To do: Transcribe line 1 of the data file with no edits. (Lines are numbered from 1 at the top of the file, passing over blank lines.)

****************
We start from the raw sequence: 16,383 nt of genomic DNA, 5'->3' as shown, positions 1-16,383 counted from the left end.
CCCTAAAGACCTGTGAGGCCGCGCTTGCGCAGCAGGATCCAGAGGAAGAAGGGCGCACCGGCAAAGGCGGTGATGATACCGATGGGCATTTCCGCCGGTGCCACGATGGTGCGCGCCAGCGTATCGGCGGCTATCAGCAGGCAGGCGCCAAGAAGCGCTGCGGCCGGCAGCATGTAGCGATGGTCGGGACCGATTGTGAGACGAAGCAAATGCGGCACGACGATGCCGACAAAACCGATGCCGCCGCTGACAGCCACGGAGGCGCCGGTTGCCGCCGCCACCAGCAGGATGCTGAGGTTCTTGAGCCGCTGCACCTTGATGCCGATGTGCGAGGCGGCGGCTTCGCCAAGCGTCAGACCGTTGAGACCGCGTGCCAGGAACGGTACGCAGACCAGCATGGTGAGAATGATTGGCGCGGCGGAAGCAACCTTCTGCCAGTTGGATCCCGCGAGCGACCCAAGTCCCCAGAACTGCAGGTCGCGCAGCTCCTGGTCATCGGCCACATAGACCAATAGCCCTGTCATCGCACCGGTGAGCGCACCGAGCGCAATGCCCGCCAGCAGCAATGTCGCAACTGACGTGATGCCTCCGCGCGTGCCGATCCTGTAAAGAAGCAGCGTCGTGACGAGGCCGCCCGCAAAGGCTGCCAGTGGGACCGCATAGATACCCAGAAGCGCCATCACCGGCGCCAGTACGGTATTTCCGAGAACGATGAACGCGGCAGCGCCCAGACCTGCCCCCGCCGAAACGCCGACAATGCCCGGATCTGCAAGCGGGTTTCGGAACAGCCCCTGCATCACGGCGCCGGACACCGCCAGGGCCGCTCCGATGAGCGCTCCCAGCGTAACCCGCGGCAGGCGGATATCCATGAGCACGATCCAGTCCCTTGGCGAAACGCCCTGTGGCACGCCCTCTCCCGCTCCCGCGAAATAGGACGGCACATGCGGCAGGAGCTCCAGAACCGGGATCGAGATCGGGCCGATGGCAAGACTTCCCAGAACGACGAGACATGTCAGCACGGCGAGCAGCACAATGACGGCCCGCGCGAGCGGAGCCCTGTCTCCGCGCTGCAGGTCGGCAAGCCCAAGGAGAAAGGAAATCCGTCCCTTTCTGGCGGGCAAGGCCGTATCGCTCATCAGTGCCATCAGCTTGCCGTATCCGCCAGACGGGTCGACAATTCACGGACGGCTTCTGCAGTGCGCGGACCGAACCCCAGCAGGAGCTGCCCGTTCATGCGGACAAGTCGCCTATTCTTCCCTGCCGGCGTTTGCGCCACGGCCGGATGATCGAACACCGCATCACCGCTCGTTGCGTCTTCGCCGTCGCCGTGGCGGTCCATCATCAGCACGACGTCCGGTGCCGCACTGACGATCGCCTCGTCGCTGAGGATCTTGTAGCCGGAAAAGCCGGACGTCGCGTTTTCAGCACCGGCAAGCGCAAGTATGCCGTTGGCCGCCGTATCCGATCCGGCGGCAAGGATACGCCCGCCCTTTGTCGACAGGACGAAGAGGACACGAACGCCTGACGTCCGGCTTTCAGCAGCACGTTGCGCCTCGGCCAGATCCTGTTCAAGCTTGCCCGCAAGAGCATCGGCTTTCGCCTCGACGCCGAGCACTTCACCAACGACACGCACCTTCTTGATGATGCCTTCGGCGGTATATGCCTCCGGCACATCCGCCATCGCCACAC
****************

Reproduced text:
We start from the raw sequence: 16,383 nt of genomic DNA, 5'->3' as shown, positions 1-16,383 counted from the left end.